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Hero or Villain?Follow

#102 Jun 18 2013 at 11:57 AM Rating: Good
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NaughtyWord wrote:

It is well-documented that military brass has gone to great lengths to cover up or diminish something as trivial (comparatively) as sexual assault, at what lengths would they go to cover up a war crime?


-NW
I would think that the 'brass' would find brushing war crimes under the rug to be unethical.
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#103 Jun 18 2013 at 11:58 AM Rating: Good
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When has politics ever been about ethics?
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#104 Jun 18 2013 at 11:58 AM Rating: Excellent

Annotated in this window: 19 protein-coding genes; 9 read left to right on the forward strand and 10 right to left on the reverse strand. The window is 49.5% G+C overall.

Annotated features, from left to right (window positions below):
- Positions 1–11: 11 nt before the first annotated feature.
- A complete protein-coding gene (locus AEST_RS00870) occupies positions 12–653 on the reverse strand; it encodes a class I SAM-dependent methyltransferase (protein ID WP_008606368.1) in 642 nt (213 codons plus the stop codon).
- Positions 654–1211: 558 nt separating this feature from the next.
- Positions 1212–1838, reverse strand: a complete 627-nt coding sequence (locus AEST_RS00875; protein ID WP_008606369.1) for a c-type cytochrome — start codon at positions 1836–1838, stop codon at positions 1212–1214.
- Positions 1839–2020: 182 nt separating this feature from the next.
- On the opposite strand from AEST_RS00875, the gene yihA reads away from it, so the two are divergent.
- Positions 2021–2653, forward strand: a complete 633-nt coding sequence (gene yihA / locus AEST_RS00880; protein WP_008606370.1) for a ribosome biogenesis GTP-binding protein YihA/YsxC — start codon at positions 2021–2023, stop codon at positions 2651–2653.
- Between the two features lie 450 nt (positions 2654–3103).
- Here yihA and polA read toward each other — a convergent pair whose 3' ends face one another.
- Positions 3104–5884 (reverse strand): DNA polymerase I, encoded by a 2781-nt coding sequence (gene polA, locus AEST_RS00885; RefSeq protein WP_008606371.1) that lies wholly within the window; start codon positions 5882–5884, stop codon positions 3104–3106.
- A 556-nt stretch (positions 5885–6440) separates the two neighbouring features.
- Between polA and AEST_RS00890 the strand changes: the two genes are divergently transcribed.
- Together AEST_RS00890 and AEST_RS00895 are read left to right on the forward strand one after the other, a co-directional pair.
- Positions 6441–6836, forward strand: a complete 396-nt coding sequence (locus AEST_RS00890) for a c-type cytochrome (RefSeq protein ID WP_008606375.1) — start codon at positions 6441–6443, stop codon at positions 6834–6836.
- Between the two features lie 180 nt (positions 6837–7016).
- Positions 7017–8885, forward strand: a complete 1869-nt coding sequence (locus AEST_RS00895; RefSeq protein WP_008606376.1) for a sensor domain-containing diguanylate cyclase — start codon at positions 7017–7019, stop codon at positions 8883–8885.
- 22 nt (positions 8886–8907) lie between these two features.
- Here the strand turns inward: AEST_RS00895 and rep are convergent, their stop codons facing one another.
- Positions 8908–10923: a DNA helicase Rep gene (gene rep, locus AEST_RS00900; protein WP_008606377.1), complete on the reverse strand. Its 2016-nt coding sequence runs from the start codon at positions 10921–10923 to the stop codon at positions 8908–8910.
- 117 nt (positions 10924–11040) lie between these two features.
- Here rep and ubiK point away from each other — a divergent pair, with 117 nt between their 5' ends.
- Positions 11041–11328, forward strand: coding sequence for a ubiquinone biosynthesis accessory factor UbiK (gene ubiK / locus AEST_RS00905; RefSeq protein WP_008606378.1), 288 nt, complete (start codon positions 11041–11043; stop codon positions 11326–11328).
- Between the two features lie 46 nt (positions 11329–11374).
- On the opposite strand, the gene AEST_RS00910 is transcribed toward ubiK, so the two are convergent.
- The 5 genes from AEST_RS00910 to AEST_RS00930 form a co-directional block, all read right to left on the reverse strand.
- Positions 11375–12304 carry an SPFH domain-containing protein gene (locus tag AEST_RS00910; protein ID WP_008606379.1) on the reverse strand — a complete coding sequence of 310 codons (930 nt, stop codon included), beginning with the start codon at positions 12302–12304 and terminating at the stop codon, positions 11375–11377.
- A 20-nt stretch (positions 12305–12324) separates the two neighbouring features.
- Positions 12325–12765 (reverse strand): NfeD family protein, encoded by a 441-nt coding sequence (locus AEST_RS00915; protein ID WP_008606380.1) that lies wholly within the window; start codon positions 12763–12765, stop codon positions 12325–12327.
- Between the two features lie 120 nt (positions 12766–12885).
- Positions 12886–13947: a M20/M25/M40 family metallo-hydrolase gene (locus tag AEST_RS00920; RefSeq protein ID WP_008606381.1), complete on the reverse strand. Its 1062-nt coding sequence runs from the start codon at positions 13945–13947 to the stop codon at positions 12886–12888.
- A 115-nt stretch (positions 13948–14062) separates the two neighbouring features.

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When the public finds out, and they can't pin the blame on anyone else.
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#105 Jun 18 2013 at 1:22 PM Rating: Good
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Ahaha, can't find someone to blame. That's a good one.
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#106 Jun 18 2013 at 3:14 PM Rating: Default
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Move past Manning for a moment, what if someone had classified proof of wrong doing, just exactly who would they go to without breaching non-disclosure agreements inherent to classified materials? Who would see the report? Who could stop it?


IG to start off with. You possibly can't believe that the system isn't set up with checks and balances. There are too many people seeking power to believe that there wouldn't be someone who wouldn't want to legally/ethically disclose/bust wrong doing, especially if it's political.
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#107 Jun 18 2013 at 3:27 PM Rating: Decent